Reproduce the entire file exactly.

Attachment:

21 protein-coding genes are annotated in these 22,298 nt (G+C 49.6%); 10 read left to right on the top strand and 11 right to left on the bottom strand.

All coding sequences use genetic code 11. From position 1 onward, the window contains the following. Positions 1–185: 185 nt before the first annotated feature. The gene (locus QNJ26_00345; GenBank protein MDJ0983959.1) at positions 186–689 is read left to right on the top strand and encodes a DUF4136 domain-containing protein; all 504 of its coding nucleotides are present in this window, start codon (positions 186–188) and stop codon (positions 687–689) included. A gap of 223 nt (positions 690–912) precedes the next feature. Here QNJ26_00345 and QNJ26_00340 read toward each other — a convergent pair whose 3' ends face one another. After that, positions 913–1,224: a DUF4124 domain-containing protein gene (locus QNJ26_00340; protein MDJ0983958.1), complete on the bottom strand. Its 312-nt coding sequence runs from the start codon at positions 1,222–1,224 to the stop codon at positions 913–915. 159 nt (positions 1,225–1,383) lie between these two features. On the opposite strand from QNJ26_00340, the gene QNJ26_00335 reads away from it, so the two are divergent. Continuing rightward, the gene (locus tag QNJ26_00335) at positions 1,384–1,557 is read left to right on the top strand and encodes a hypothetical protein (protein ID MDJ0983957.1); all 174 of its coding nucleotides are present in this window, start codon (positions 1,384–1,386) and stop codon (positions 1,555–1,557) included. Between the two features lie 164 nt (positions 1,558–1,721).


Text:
21 protein-coding genes are annotated in these 22,298 nt (G+C 49.6%); 10 read left to right on the top strand and 11 right to left on the bottom strand.

All coding sequences use genetic code 11. From position 1 onward, the window contains the following. Positions 1–185: 185 nt before the first annotated feature. The gene (locus QNJ26_00345; GenBank protein MDJ0983959.1) at positions 186–689 is read left to right on the top strand and encodes a DUF4136 domain-containing protein; all 504 of its coding nucleotides are present in this window, start codon (positions 186–188) and stop codon (positions 687–689) included. A gap of 223 nt (positions 690–912) precedes the next feature. Here QNJ26_00345 and QNJ26_00340 read toward each other — a convergent pair whose 3' ends face one another. After that, positions 913–1,224: a DUF4124 domain-containing protein gene (locus QNJ26_00340; protein MDJ0983958.1), complete on the bottom strand. Its 312-nt coding sequence runs from the start codon at positions 1,222–1,224 to the stop codon at positions 913–915. 159 nt (positions 1,225–1,383) lie between these two features. On the opposite strand from QNJ26_00340, the gene QNJ26_00335 reads away from it, so the two are divergent. Continuing rightward, the gene (locus tag QNJ26_00335) at positions 1,384–1,557 is read left to right on the top strand and encodes a hypothetical protein (protein ID MDJ0983957.1); all 174 of its coding nucleotides are present in this window, start codon (positions 1,384–1,386) and stop codon (positions 1,555–1,557) included. Between the two features lie 164 nt (positions 1,558–1,721).